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Southern Baptist Convention President Meets with Gay-rights Advocates

By Bob Allen

PHOENIX -– Southern Baptist Convention President Bryant Wright met June 15 with a coalition asking the nation's second-largest faith group to apologize for what they believe is damage to lesbians, gay, bisexual and transgender people.

jack mckinney
Jack McKinney (left) explains to SBC President Bryant Wright why a new coalition is asking the denomination to apologized for its teachings against homosexuality.

Jack McKinney (left) explains to SBC President Bryant Wright why a new coalition is asking the denomination to apologized for its teachings against homosexuality.

"Today is a special day in the life of the convention," Jack McKinney, a former Southern Baptist pastor who now is a pastoral counselor and spokesperson for Faith in America, reminded the pastor of Johnson Ferry Baptist Church in suburban Atlanta who a day earlier was re-elected to a traditional second term as SBC president.

"It was 16 years ago today that the convention did something very important when it apologized for its stance on slavery and Jim Crow laws – racism," McKinney said. "We feel like the convention is making the same mistake," he said, in the SBC's current treatment of gays.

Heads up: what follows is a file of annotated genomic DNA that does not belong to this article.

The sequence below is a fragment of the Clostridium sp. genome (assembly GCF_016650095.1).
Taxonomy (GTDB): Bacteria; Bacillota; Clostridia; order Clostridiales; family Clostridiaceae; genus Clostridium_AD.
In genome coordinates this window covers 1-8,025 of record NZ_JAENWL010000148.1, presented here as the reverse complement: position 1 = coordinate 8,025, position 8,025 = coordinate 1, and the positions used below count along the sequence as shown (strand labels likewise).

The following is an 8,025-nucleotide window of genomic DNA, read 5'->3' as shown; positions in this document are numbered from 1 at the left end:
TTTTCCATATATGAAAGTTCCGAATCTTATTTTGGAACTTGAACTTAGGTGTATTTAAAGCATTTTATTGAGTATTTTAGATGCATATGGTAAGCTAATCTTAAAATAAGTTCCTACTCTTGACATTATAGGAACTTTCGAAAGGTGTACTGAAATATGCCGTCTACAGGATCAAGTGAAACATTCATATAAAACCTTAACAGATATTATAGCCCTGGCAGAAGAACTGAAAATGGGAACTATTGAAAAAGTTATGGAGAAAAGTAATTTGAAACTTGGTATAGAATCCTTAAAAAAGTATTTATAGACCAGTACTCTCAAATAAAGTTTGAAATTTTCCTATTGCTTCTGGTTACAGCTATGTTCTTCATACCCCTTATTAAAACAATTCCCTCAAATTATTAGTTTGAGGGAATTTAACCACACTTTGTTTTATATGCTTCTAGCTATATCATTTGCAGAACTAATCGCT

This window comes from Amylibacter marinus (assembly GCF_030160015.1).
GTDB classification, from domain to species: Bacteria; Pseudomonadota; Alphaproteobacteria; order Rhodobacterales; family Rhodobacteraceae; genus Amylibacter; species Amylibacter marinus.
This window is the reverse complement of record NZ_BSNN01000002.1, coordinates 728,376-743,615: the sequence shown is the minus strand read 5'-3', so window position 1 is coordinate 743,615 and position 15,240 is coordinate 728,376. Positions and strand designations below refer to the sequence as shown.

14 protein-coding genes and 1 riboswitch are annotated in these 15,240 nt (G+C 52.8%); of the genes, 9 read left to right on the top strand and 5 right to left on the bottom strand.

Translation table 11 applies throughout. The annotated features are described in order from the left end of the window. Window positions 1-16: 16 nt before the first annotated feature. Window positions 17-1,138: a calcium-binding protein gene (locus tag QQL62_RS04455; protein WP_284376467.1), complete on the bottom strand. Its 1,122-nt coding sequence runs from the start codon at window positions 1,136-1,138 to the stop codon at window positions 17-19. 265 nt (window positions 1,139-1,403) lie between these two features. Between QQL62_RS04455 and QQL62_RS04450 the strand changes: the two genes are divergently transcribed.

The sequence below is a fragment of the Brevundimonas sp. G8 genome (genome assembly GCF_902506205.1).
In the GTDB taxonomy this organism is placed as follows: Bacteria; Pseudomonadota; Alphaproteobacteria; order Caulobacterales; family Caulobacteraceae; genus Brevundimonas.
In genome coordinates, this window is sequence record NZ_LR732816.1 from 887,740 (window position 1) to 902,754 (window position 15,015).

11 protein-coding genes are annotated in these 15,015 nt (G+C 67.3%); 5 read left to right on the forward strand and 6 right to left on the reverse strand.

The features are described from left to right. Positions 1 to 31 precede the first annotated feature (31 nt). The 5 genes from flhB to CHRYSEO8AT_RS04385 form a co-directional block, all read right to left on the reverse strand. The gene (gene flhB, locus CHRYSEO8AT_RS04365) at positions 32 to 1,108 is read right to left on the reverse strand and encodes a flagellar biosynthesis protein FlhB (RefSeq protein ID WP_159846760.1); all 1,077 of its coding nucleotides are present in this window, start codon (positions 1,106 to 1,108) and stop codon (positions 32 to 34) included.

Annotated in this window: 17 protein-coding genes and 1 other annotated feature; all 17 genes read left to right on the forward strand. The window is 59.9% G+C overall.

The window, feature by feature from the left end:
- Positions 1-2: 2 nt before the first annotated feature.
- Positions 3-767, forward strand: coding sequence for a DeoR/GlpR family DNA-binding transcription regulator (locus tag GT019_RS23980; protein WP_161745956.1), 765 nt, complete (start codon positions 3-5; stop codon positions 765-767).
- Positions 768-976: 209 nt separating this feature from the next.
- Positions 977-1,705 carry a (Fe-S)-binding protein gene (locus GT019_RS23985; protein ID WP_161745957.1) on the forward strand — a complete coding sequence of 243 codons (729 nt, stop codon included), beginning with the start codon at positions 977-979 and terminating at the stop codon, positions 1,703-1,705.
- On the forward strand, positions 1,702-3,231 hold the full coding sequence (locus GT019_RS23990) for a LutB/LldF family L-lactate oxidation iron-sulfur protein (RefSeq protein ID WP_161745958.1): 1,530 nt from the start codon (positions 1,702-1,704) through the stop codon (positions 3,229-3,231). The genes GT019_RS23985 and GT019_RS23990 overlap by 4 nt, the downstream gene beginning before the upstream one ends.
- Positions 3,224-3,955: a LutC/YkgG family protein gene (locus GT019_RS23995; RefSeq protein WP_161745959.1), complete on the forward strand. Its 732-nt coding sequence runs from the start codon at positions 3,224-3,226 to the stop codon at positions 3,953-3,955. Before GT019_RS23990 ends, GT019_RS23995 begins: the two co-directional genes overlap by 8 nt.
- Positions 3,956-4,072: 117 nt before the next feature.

The coalition of six gay-rights groups presented a petition that nearly 10,000 people signed online in just one week asking Southern Baptists to offer a "sincere and heartfelt apology" for using religion to add to stigma felt by young people who discover their sexual orientation is gay.

Wright told the delegation he was "certainly glad to hear of your concerns," but in the end they must agree to disagree.

"We don't feel there can be a need to apologize for teaching sexual purity," Wright said. "Our only authority for expressing our faith is the word of God, and all through the word is sexual purity for God's people, and that is true whether it's homosexual sex or it's heterosexual sex. We just feel like from our understanding of Scripture, that that is taught in the Old and the New Testaments."

"To follow Christ, it would be very difficult for us to betray our faith by ignoring what God's word says about sexual purity," Wright said.

Prior to the meeting, leaders of Faith in America, the Association of Welcoming and Affirming Baptists, Believe OutLoud, Get EQUAL, Human and Equal Rights Organizers (HERO), No Longer Silent, Soulforce and Truth Wins Out gathered for a "teach-in" outside the Phoenix Convention Center to educate convention messengers about how their well-meaning attitudes cause harm to gays.

"I do not speak today from a perceived position of moral authority," said McKinney, former pastor of Pullen Memorial Baptist Church in Raleigh, N.C., which was disfellowshipped by the Southern Baptist Convention in 1992 for its support of gays. As a pastor of three churches historically associated with the SBC, McKinney said he "once believed as they did that any expression of sexual orientation or gender identity that did not meet the norm was sin and worthy of fierce condemnation."